* Q1 premiums were around $112-114
* Buyers say Japan demand remains sluggish
* Alcan earlier asked for premiums of $132 (Adds details)
TOKYO, March 1 (Reuters) - Two aluminium buyers in Japan have agreed second-quarter premiums to be paid to producers of $115 per tonne, slightly higher than for the current quarter, while most other Japanese firms are still negotiating for lower premiums, two sources directly involved in the matter said.
The agreed figure is sharply below Rio Tinto Alcan’s initial request for $132, and suggests there is not yet a recovery in Japanese demand that Australian and U.S. aluminium producers have been hoping for to drive a rise in the premium.
Aluminium spot market premiums were rising both in Europe and the United States at the start of the year, underpinned by a healthy demand outlook and smelter shutdowns.
Three-month futures price on the London Metal Exchange have risen more than 15 percent this year.
The two Japanese companies agreed to pay the premiums for low-grade products for shipment during the three months to June, agreeing the premium of $115 requested by a U.S. producer, sources said.
“Talks have just started and it will take a while for the whole negotiation process to be completed,” said a source directly involved in the talks.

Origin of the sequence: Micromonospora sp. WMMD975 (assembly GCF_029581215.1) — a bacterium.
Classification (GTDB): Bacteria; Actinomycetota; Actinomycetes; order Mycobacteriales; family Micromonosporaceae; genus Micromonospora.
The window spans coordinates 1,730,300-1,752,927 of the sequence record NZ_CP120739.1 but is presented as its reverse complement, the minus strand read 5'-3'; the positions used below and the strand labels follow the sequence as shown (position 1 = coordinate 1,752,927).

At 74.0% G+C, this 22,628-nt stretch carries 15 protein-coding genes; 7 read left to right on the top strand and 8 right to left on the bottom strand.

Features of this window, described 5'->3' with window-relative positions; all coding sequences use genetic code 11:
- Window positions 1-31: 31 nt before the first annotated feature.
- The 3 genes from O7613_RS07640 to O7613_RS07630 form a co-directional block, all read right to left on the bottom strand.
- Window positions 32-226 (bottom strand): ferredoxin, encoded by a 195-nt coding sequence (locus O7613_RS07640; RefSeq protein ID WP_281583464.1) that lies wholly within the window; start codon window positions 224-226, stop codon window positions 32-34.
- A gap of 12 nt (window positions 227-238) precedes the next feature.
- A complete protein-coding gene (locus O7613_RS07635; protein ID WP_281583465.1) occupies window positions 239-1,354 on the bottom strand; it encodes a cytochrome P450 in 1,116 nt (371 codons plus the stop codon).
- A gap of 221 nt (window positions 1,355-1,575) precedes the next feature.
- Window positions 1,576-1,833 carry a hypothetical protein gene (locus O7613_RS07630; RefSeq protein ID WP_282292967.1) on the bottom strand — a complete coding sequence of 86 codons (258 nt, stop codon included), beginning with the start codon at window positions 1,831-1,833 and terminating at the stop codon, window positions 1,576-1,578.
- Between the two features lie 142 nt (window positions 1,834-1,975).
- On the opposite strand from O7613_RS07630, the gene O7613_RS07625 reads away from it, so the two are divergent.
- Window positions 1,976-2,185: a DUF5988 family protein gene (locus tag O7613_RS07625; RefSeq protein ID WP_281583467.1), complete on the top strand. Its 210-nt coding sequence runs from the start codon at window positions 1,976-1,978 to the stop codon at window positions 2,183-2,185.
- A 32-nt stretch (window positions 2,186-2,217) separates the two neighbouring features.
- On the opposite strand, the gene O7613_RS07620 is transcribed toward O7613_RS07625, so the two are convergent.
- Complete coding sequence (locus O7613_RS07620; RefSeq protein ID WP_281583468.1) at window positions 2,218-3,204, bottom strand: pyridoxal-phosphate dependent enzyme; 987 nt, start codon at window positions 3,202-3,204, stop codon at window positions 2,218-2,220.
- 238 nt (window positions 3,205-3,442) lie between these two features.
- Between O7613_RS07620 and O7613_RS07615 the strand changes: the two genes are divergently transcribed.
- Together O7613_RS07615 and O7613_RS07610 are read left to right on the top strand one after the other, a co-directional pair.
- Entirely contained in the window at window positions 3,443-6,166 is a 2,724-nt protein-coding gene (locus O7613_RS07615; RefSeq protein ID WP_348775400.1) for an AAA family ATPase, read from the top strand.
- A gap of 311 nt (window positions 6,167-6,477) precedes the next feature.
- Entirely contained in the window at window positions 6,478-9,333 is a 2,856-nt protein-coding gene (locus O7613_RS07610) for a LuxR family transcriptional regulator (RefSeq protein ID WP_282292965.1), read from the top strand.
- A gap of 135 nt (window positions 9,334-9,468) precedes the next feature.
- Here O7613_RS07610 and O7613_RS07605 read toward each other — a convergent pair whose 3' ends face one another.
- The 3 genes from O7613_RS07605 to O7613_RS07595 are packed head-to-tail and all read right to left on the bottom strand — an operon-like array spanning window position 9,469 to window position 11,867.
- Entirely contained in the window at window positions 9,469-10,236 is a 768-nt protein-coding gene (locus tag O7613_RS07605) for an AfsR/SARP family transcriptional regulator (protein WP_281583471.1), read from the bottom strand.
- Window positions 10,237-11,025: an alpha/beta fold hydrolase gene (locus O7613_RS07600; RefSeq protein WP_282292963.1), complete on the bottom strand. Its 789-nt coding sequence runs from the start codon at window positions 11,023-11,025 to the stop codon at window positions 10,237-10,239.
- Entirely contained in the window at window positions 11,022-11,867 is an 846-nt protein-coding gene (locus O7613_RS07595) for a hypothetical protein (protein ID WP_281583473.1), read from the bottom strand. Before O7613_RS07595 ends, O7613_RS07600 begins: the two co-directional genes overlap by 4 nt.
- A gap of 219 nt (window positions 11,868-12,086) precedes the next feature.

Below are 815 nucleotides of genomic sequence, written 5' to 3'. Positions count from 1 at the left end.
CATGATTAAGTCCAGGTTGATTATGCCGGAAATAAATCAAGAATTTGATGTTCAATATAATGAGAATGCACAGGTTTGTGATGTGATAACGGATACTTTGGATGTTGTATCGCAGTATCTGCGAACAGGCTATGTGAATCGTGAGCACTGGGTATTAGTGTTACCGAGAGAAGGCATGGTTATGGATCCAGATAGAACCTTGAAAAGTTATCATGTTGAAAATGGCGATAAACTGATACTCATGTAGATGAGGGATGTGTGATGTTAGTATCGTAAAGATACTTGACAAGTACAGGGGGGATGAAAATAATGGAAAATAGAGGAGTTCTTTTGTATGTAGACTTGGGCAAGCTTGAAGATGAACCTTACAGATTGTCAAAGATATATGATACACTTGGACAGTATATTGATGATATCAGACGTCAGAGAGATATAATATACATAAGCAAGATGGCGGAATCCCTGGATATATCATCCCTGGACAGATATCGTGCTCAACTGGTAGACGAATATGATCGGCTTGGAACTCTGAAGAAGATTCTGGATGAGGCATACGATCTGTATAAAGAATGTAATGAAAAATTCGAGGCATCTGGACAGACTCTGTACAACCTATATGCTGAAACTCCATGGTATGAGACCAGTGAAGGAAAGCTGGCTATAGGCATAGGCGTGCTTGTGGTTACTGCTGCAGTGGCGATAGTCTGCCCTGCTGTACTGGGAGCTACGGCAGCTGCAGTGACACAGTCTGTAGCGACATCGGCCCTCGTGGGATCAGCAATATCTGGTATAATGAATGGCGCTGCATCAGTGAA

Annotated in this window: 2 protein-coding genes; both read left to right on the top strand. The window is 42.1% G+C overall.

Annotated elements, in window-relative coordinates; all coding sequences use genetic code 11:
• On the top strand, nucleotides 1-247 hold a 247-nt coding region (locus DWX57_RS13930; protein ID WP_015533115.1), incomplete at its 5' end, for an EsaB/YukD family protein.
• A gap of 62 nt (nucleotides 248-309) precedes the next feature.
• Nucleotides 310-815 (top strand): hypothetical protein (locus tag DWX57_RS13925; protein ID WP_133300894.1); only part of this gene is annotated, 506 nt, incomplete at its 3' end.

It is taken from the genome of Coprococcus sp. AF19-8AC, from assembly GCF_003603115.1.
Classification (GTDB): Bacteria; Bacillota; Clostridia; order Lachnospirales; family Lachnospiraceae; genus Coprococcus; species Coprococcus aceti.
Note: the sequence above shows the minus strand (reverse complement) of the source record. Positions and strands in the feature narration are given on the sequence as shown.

No agreement has been reached on premiums for higher-end products, the source added.
One buyer said Japanese firms are still seeking offers not too much above the current quarter’s premiums of $112-114, which are paid over the London Metal Exchange cash price. Buyers pay a premium in addition to the LME cash price to cover freight and insurance and to reflect regional supply and demand.
It will be the first increase in premiums in three quarters, as companies step up production to make up for losses after last year’s earthquake. Higher demand is expected for reconstruction in disaster-hit areas of northeast Japan later this year.
“We expect a pickup in demand for tin later this year but a robust recovery has not yet started,” another source said.
Early this month Rio Tinto Alcan asked Japanese buyers to increase the premium to $132 per tonne, citing growing reconstruction demand, higher prices in China and short supply.
Top U.S. aluminium producer Alcoa said last month it would slash output at two Spanish smelters and shut its Portovesme smelter in Italy, while Norwegian producer Norsk Hydro plans to idle a third of its output at a plant in Australia.
Japan is Asia’s biggest importer of aluminium, with annual consumption of around 2 million tonnes, about 5 percent of global demand. (Reporting by Yuko Inoue; Editing by Michael Watson)